Discover Ray Bradbury & Kurt Vonnegut’s 1990s TV Shows: The Ray Bradbury Theater and Welcome to the Monkey House

There has always been good tele­vi­sion. Even Kurt Von­negut, wit­ti­est of cur­mud­geons, had to agree in 1991 when he was inter­viewed in The Cable Guide for his own con­tri­bu­tion to the medi­um, an adap­ta­tion of his book of sto­ries, Wel­come to the Mon­key House on Show­time. Von­negut did not like tele­vi­sion, and com­pared it to thalido­mide. “We don’t know what the side effects are until it’s too late.” He could only go up from there, and did, prais­ing, Cheers, M*A*S*H, and Hill Street Blues, and then say­ing, “I’d rather have writ­ten Cheers than any­thing I’ve writ­ten.”

I nev­er know exact­ly when to take Von­negut seri­ous­ly. He also calls TV everybody’s “rot­ten teacher” and says “I’m sor­ry tele­vi­sion exists,” but he had long been a TV writer in its “so-called gold­en days,” as John Goudas put it in a Los Ange­les Times inter­view with Von­negut in 1993, when his sev­en-episode run of Kurt Vonnegut’s Mon­key House, host­ed by him­self, would soon come to a close. Von­negut found him­self very pleased by the results, remark­ing of his sto­ries that “TV can do them very well,” and espe­cial­ly prais­ing “More State­ly Man­sions,” above, star­ring an irre­press­ible Made­line Kahn, whom he called “a superb actress.”

Anoth­er very direct, wit­ty spec­u­la­tive writer in the same year’s issue of The Cable Guide, Ray Brad­bury, appeared with Von­negut as part of two “duel­ing, short fea­tures,” notes Nick Greene at Men­tal Floss,
“under the aus­pices of pro­mot­ing the authors’ upcom­ing cable spe­cials,” Mon­key House and The Ray Brad­bury The­ater. Brad­bury was also an old media hand, hav­ing writ­ten for radio in the 50s, and see­ing adap­ta­tions of his sto­ries made since that decade, includ­ing one on Alfred Hitchcock’s Alfred Hitch­cock Presents. Like Hitch­cock, when it came time for his own show, The Ray Brad­bury The­ater in 1985, Brad­bury intro­duced the episodes and became a pub­lic face for thou­sands of view­ers.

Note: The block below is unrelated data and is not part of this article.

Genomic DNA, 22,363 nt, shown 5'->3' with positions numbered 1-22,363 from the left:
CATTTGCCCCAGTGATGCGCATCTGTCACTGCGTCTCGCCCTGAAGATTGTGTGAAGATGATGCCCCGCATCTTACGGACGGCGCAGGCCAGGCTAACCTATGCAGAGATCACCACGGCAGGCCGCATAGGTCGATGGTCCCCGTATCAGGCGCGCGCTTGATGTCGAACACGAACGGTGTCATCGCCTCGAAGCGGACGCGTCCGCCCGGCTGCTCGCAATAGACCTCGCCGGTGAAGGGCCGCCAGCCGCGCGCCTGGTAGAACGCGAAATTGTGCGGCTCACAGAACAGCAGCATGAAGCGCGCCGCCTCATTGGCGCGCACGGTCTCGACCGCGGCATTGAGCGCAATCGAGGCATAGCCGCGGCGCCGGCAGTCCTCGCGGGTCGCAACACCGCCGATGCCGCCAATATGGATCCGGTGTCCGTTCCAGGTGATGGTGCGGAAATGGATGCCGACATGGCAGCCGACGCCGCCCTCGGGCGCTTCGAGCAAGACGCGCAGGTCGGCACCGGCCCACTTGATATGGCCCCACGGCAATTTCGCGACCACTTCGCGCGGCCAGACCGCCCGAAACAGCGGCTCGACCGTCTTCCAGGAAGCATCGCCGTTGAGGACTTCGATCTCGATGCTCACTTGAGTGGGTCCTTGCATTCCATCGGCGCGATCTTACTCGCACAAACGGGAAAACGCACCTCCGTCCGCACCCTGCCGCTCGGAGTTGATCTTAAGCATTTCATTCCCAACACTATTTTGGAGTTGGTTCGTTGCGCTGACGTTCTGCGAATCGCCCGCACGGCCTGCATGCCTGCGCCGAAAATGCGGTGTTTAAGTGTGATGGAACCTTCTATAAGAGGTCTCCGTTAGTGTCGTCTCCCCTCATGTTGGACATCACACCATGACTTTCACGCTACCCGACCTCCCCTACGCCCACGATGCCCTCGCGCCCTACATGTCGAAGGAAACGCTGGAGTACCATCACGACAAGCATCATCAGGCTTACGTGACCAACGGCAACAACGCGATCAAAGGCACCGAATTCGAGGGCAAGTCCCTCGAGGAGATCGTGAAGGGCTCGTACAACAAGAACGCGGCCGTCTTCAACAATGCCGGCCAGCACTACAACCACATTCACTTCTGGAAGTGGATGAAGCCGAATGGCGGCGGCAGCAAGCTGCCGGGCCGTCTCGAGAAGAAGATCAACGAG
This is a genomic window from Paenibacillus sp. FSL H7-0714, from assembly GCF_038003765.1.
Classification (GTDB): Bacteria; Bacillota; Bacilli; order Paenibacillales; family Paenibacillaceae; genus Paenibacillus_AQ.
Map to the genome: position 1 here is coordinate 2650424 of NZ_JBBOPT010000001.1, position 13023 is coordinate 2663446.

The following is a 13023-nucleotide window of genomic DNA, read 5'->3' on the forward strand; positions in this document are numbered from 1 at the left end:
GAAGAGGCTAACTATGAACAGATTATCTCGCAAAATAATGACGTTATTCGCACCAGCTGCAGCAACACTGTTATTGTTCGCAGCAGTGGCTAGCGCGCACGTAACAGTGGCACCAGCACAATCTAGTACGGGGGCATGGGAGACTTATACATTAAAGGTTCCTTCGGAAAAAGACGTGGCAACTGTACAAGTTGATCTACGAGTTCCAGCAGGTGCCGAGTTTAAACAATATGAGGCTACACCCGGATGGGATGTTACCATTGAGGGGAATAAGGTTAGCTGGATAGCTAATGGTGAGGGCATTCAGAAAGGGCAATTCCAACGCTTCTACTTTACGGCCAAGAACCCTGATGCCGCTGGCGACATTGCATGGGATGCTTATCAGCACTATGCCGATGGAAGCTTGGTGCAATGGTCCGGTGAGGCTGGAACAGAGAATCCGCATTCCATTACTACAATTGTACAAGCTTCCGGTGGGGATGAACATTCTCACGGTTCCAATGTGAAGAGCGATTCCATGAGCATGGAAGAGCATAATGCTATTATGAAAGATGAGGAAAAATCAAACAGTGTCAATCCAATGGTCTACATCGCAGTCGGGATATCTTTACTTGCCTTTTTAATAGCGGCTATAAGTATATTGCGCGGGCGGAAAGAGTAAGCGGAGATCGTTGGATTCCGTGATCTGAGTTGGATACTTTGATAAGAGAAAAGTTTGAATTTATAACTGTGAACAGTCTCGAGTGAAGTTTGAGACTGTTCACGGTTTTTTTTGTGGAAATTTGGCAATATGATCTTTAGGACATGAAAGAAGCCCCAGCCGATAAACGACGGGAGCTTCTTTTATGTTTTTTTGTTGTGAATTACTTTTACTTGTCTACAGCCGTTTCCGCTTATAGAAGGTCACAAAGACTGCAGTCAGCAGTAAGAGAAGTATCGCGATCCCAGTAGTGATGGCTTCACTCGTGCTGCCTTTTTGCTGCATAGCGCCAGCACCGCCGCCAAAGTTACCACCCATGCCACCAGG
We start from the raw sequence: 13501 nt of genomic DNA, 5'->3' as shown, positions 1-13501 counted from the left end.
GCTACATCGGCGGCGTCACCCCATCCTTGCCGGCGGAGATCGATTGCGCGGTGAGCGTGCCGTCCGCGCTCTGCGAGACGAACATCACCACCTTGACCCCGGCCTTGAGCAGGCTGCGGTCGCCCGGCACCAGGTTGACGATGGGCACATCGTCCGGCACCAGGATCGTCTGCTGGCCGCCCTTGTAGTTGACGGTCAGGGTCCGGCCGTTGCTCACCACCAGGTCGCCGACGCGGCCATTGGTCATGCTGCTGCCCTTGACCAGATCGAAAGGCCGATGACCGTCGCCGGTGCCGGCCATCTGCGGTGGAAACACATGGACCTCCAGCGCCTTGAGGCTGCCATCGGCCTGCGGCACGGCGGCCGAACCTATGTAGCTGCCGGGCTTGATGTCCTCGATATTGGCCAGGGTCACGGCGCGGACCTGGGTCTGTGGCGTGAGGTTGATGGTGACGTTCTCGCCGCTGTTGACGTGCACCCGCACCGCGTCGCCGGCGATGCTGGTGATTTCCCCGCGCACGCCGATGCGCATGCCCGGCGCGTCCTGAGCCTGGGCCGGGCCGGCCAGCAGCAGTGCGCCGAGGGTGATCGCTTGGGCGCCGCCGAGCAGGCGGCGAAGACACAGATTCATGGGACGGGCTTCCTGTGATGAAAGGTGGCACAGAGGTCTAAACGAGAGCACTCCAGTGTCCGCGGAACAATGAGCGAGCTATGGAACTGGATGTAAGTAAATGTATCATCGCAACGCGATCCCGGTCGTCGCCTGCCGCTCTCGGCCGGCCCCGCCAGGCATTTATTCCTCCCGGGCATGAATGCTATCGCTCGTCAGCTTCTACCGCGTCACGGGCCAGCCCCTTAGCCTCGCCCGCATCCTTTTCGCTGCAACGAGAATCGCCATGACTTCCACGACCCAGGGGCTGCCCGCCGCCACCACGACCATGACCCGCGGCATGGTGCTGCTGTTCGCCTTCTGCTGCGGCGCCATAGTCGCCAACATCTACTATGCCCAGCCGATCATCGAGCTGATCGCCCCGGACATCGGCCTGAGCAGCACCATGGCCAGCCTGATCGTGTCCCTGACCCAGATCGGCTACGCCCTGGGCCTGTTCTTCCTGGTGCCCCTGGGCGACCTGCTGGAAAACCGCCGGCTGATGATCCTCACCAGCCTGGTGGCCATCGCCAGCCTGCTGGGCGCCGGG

He also wrote each episode, all 65 of them, from 1985–86 on HBO and 1988–92 on USA. In his Cable Guide inter­view, Brad­bury calls tele­vi­sion, “most­ly trash,” then adds, “I’m full of trash… I’ve watched thou­sands of hours of TV. I’ve seen every movie ever made… everything’s the same.” What did he like to watch? Nova, unsur­pris­ing­ly, and CNN, which he called “the most rev­o­lu­tion­ary thing in years.” In his inter­view (which you can read in a high res­o­lu­tion scan at Men­tal Floss), Brad­bury cred­its tele­vi­sion for “a lot of what hap­pened in Europe”—referring to the fall of Com­mu­nism, as well as Tianan­men Square, and the Gulf War. “Final­ly, the mes­sage got through,” he says, “and peo­ple revolt­ed… CNN,” he con­clud­ed, “is very pow­er­ful tele­vi­sion.” If he could see us now. See Bradbury’s very first episode of The Ray Brad­bury The­ater, “Mar­i­onettes” from 1985, just above. And pur­chase the com­plete TV series online.

Relat­ed Con­tent:

Hear Kurt Von­negut Read Slaugh­ter­house-Five, Cat’s Cra­dle & Oth­er Nov­els

Hear Kurt Von­negut Vis­it the After­life & Inter­view Dead His­tor­i­cal Fig­ures: Isaac New­ton, Adolf Hitler, Eugene Debs & More (Audio, 1998)

Ray Brad­bury Gives 12 Pieces of Writ­ing Advice to Young Authors (2001)

How Ray Brad­bury Wrote the Script for John Huston’s Moby Dick (1956)

Josh Jones is a writer and musi­cian based in Durham, NC. Fol­low him at @jdmagness

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